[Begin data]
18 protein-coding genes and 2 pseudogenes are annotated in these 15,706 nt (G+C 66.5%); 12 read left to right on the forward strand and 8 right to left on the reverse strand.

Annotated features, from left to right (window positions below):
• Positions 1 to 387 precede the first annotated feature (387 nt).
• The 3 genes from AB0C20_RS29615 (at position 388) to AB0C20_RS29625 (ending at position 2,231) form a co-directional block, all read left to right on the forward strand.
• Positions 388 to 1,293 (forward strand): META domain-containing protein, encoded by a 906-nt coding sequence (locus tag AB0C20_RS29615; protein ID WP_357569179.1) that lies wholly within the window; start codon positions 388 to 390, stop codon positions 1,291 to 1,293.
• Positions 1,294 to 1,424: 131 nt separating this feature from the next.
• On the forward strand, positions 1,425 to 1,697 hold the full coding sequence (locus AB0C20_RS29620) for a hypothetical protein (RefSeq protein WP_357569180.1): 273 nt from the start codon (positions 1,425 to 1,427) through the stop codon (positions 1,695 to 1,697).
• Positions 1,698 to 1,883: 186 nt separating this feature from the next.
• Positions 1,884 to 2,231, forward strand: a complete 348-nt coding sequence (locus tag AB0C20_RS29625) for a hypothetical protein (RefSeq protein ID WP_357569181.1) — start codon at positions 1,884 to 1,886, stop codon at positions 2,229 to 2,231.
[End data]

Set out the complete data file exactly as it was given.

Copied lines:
18 protein-coding genes and 2 pseudogenes are annotated in these 15,706 nt (G+C 66.5%); 12 read left to right on the forward strand and 8 right to left on the reverse strand.

Annotated features, from left to right (window positions below):
• Positions 1 to 387 precede the first annotated feature (387 nt).
• The 3 genes from AB0C20_RS29615 (at position 388) to AB0C20_RS29625 (ending at position 2,231) form a co-directional block, all read left to right on the forward strand.
• Positions 388 to 1,293 (forward strand): META domain-containing protein, encoded by a 906-nt coding sequence (locus tag AB0C20_RS29615; protein ID WP_357569179.1) that lies wholly within the window; start codon positions 388 to 390, stop codon positions 1,291 to 1,293.
• Positions 1,294 to 1,424: 131 nt separating this feature from the next.
• On the forward strand, positions 1,425 to 1,697 hold the full coding sequence (locus AB0C20_RS29620) for a hypothetical protein (RefSeq protein WP_357569180.1): 273 nt from the start codon (positions 1,425 to 1,427) through the stop codon (positions 1,695 to 1,697).
• Positions 1,698 to 1,883: 186 nt separating this feature from the next.
• Positions 1,884 to 2,231, forward strand: a complete 348-nt coding sequence (locus tag AB0C20_RS29625) for a hypothetical protein (RefSeq protein ID WP_357569181.1) — start codon at positions 1,884 to 1,886, stop codon at positions 2,229 to 2,231.